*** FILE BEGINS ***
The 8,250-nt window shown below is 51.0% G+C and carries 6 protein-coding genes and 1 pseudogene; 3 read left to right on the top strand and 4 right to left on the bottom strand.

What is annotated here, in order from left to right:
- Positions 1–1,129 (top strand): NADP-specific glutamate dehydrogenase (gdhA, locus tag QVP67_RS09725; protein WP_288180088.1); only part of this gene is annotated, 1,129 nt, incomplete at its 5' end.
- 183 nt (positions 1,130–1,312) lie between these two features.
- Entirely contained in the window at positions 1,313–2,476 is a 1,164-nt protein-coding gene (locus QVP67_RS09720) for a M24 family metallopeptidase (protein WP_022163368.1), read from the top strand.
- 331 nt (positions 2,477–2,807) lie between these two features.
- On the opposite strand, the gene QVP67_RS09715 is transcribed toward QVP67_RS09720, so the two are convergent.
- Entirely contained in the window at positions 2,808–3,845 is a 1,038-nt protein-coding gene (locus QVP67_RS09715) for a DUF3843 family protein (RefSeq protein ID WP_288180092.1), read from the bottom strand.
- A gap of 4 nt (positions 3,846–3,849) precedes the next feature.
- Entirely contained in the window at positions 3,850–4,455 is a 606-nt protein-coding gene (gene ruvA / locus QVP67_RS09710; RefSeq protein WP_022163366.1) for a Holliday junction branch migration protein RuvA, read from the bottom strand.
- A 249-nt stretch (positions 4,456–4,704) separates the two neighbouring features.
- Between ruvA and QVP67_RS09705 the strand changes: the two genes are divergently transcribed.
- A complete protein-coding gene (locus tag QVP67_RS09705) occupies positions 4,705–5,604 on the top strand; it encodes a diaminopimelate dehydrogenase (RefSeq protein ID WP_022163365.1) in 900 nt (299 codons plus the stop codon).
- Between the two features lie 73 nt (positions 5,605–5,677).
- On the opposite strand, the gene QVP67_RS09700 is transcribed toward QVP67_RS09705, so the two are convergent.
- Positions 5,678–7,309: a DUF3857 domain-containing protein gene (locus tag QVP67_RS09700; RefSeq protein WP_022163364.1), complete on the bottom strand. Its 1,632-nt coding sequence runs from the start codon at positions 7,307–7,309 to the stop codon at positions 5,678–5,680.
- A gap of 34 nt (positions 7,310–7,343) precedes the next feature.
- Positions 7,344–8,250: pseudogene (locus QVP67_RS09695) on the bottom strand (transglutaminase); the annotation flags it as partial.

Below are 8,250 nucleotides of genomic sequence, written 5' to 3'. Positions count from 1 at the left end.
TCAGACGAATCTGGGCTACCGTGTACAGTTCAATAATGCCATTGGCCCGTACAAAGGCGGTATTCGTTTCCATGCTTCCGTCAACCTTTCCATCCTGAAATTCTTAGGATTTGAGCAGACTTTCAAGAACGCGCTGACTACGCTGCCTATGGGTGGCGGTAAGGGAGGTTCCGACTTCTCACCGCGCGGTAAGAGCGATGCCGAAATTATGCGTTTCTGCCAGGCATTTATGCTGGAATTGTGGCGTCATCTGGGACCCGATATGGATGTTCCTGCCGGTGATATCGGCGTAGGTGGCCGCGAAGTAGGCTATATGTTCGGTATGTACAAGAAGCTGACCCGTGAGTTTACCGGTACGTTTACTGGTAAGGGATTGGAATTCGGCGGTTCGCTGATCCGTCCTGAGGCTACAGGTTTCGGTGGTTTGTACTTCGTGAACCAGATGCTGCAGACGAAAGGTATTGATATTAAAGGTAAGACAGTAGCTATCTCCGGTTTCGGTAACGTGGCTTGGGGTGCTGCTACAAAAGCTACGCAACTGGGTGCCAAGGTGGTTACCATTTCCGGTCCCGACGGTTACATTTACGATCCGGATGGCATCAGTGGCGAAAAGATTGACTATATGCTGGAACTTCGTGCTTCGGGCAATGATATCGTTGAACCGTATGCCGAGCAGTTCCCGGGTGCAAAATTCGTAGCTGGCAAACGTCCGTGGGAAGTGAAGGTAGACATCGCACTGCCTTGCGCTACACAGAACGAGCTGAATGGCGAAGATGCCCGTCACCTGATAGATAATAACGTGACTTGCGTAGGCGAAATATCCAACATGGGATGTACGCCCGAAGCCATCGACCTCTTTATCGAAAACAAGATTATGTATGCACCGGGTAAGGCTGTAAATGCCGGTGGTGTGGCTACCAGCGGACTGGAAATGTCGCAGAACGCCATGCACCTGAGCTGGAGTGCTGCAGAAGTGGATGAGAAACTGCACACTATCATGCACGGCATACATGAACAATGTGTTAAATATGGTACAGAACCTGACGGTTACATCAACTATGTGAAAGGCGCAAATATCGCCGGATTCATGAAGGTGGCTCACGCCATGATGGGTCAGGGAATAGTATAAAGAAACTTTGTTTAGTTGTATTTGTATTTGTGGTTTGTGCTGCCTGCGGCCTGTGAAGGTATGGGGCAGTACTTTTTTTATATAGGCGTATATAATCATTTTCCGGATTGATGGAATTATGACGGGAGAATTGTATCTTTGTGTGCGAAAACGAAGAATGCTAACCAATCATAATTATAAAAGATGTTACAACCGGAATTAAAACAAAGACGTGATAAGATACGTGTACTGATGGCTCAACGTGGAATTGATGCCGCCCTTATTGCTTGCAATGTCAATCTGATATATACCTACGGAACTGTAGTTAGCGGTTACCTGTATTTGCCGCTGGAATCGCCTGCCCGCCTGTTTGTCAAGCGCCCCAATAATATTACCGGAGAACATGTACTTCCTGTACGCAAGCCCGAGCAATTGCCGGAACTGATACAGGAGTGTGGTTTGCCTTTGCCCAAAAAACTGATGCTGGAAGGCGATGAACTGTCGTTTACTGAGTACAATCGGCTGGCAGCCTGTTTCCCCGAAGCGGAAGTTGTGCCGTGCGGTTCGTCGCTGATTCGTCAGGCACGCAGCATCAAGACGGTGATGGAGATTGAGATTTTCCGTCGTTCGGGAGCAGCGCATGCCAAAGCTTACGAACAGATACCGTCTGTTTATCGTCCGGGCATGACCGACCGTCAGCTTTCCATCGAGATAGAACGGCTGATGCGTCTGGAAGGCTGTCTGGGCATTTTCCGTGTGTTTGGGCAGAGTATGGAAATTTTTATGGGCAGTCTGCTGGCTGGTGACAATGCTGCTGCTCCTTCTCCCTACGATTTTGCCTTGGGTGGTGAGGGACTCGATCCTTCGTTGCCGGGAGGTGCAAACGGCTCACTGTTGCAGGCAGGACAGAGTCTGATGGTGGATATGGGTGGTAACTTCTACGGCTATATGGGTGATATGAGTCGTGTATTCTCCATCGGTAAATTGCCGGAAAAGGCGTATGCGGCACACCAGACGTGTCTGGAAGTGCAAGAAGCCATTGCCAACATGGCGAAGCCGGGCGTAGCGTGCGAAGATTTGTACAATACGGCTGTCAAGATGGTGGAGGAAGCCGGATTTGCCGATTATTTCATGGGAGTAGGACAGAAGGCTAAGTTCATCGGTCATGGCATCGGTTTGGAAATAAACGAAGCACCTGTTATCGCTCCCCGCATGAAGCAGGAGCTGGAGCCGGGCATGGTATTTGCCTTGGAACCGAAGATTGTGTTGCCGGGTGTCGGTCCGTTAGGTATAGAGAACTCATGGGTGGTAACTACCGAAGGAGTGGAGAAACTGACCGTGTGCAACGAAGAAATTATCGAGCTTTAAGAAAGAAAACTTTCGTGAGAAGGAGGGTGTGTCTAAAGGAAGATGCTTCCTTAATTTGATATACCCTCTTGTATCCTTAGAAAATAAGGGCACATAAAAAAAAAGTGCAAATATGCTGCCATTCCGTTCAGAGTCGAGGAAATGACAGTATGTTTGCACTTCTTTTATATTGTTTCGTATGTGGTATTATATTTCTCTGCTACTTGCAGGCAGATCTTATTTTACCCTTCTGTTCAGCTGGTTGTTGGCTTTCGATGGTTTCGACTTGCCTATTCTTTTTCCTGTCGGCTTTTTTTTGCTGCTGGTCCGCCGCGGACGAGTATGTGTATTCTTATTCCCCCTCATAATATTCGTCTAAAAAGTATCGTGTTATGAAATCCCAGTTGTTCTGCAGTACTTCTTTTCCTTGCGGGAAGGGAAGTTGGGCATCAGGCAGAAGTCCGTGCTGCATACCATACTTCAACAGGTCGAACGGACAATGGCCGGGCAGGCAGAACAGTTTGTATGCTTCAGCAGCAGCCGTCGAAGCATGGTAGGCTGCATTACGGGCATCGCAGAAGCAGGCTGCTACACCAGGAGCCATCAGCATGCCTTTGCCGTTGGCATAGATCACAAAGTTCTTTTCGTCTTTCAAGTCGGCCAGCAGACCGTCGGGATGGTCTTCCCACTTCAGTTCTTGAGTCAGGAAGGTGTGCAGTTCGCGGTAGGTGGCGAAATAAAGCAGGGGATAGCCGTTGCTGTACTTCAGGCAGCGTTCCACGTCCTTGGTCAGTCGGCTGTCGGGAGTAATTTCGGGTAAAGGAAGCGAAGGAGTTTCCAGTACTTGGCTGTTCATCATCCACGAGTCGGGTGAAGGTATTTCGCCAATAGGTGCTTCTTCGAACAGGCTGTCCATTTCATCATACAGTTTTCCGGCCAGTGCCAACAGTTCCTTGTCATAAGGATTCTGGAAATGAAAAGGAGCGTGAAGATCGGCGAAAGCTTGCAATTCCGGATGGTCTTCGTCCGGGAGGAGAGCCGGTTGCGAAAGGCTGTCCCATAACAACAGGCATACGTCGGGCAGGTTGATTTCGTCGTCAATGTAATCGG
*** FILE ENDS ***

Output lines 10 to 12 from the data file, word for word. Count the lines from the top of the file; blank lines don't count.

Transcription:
- Entirely contained in the window at positions 3,850–4,455 is a 606-nt protein-coding gene (gene ruvA / locus QVP67_RS09710; RefSeq protein WP_022163366.1) for a Holliday junction branch migration protein RuvA, read from the bottom strand.
- A 249-nt stretch (positions 4,456–4,704) separates the two neighbouring features.
- Between ruvA and QVP67_RS09705 the strand changes: the two genes are divergently transcribed.